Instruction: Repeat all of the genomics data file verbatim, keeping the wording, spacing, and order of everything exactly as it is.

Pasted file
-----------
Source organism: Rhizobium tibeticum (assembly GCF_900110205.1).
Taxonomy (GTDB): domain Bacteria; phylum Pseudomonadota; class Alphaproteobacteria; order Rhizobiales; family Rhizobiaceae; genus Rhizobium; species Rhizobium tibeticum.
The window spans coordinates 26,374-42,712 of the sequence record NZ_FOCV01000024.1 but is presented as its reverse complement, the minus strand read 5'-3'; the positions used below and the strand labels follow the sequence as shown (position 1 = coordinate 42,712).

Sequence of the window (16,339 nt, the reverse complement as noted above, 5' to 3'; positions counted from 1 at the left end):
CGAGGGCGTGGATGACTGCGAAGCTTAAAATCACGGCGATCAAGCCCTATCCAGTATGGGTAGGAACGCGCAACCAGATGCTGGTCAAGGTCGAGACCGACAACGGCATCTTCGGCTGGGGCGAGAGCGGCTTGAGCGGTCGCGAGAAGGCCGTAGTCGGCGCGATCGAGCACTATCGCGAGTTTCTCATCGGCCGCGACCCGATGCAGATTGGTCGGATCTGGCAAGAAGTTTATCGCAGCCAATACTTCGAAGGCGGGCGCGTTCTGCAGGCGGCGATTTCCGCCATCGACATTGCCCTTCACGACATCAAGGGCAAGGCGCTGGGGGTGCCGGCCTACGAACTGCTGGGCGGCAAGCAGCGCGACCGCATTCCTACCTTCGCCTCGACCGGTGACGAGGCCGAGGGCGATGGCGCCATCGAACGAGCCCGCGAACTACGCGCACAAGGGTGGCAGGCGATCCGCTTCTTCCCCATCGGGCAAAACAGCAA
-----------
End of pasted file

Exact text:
Source organism: Rhizobium tibeticum (assembly GCF_900110205.1).
Taxonomy (GTDB): domain Bacteria; phylum Pseudomonadota; class Alphaproteobacteria; order Rhizobiales; family Rhizobiaceae; genus Rhizobium; species Rhizobium tibeticum.
The window spans coordinates 26,374-42,712 of the sequence record NZ_FOCV01000024.1 but is presented as its reverse complement, the minus strand read 5'-3'; the positions used below and the strand labels follow the sequence as shown (position 1 = coordinate 42,712).

Sequence of the window (16,339 nt, the reverse complement as noted above, 5' to 3'; positions counted from 1 at the left end):
CGAGGGCGTGGATGACTGCGAAGCTTAAAATCACGGCGATCAAGCCCTATCCAGTATGGGTAGGAACGCGCAACCAGATGCTGGTCAAGGTCGAGACCGACAACGGCATCTTCGGCTGGGGCGAGAGCGGCTTGAGCGGTCGCGAGAAGGCCGTAGTCGGCGCGATCGAGCACTATCGCGAGTTTCTCATCGGCCGCGACCCGATGCAGATTGGTCGGATCTGGCAAGAAGTTTATCGCAGCCAATACTTCGAAGGCGGGCGCGTTCTGCAGGCGGCGATTTCCGCCATCGACATTGCCCTTCACGACATCAAGGGCAAGGCGCTGGGGGTGCCGGCCTACGAACTGCTGGGCGGCAAGCAGCGCGACCGCATTCCTACCTTCGCCTCGACCGGTGACGAGGCCGAGGGCGATGGCGCCATCGAACGAGCCCGCGAACTACGCGCACAAGGGTGGCAGGCGATCCGCTTCTTCCCCATCGGGCAAAACAGCAA